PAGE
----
# Lecture 14 Curves and Surfaces II

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Lecture 14 Curves and Surfaces II
Computer Graphics Lecture 14 Curves and Surfaces II

Spline A long flexible strips of metal used by draftspersons to lay out the surfaces of airplanes, cars and ships Ducks weights attached to the splines were used to pull the spline in different directions The metal splines had second order continuity 10/10/2008 Lecture 5

B-Splines (for basis splines)
Another polynomial curve for modelling curves and surfaces Consists of curve segments whose polynomial coefficients only depend on just a few control points Local control Segments joined at knots 10/10/2008 Lecture 5

B-splines The curve does not necessarily pass through the control points The shape is constrained to the convex hull made by the control points Uniform cubic b-splines has C2 continuity Higher than Hermite or Bezier curves

Basis Functions knots t
We can create a long curve using many knots and B-splines The unweighted cubic B-Splines have been shown for clarity. These are weighted and summed to produce a curve of the desired shape t 4 8 12 10/10/2008 Lecture 5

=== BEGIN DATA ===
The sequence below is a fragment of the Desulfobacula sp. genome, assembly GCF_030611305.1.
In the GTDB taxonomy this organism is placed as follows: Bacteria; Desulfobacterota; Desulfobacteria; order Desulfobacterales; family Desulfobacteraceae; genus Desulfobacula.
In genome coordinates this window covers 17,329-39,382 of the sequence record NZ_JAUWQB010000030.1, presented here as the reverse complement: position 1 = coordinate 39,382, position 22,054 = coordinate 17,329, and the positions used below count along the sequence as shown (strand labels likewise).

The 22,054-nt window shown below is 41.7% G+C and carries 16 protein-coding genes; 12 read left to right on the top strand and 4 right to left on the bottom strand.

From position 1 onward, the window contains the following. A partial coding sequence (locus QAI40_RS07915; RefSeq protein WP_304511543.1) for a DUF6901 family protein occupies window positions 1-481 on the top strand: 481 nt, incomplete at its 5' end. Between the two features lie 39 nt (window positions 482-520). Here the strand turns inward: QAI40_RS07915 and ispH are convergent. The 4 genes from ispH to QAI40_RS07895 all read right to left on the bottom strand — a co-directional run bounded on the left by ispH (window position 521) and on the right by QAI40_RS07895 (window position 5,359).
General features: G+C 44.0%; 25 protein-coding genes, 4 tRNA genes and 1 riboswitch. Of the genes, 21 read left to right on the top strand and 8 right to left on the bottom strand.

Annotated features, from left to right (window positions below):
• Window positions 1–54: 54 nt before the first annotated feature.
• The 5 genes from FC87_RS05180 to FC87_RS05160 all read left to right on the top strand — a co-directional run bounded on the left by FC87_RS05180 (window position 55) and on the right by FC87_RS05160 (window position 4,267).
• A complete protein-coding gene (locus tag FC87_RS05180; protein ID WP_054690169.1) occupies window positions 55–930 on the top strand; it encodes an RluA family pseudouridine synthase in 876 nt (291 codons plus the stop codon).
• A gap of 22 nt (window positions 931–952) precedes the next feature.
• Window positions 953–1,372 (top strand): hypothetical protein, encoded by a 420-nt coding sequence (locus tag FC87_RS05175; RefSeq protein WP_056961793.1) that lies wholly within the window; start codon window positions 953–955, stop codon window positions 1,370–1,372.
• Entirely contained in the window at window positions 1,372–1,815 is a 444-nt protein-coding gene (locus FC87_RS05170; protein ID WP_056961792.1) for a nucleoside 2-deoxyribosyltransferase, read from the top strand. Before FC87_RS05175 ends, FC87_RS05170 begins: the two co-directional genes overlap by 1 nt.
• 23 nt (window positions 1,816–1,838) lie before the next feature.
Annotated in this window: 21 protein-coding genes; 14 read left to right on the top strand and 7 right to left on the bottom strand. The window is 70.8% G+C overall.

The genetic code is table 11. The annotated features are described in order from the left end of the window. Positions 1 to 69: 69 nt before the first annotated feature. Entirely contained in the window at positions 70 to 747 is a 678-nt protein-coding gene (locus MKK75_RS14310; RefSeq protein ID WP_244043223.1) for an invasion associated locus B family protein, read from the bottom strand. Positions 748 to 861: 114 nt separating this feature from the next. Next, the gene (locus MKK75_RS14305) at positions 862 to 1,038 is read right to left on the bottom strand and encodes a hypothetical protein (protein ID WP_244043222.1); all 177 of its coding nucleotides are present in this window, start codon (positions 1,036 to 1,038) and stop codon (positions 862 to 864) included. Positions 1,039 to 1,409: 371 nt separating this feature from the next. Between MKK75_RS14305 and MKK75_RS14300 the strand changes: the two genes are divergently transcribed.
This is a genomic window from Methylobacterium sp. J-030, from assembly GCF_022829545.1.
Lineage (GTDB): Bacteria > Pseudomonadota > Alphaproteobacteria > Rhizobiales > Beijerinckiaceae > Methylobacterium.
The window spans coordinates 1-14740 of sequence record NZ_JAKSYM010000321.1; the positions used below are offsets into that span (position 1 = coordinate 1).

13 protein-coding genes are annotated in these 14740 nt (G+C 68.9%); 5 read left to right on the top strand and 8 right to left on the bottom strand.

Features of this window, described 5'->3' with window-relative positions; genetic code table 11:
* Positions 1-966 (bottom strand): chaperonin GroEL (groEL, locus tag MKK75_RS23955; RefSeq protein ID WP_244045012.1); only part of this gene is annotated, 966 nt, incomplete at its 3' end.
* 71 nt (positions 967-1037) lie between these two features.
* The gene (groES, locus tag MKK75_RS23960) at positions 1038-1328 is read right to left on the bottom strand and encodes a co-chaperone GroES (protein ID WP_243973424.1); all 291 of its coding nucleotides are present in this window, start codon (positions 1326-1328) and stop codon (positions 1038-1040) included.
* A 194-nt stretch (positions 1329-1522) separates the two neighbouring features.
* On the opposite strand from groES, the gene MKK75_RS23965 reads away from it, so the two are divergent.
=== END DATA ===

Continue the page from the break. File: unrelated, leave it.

Generating a curve X(t)‏ t Opposite we see an example of a shape to be generated. Here we see the curve again with the weighted B-Splines which generated the required shape. 10/10/2008 Lecture 5

The basic one: Uniform Cubic B-Splines
Cubic B-splines with uniform knot-vector is the most commonly used form of B-splines 10/10/2008 Lecture 5

Cubic B-Splines The unweighted spline set of 10 control points, 10 splines, 14 knots, and but only 7 intervals. You can see why t3 to t4 is the first interval with a curve since it is the first with all four B-Spline functions. t9 to t10 is the last interval t 8 6 m m+1 3 4 10/10/2008 Lecture 5

Domain of the function Order k, Degree k-1 Control points Pi (i=0,…,m)
Knots : tj, (j=0,…, k + m) The domain of the function tk-1 ≦ t≦ tm+1 Below, k = 4, m = 9, domain, t3 ≦ t≦ t10 t m+1 3

Cubic Uniform B-Spline 2D example
For each i  4 , there is a knot between Qi-1 and Qi at t = ti. Initial points at t3 and tm+1 are also knots. The following illustrates an example with control points set P0 … P9: Knot. Control point. 10/10/2008 Lecture 5

Uniform Non-rational B-Splines.
First segment Q3 is defined by point P0 through P3 over the range t3 = 0 to t4 = 1. So m at least 3 for cubic spline. Knot. Control point. P1 P2 P3 P0 Q3 10/10/2008 Lecture 5

Uniform Non-rational B-Splines.
Second segment Q4 is defined by point P1 through P4 over the range t4 = 1 to t5 = 2. Knot. Control point. Q4 P1 P3 P4 P2 10/10/2008 Lecture 5

B-Spline : A more general definition
A Bspline of order k is a parametric curve composed of a linear combination of basis B-splines Bi,n Pi (i=0,…,m) the control points Knots: tj, j=0,…, k + m The B-splines can be defined by 10/10/2008 Lecture 5

The shape of the basis functions
Bi,2 : linear basis functions Order = 2, degree = 1 C0 continuous 10/10/2008 Lecture 5

The shape of the basis functions
Bi,3 : Quadratic basis functions Order = 3, degree = 2 C1 continuous 10/10/2008 Lecture 5

The shape of the basis functions
Bi,4 : Cubic basis functions Order = 4, degree = 3 C2 continuous 10/10/2008 Lecture 5

Uniform / non-uniform B-splines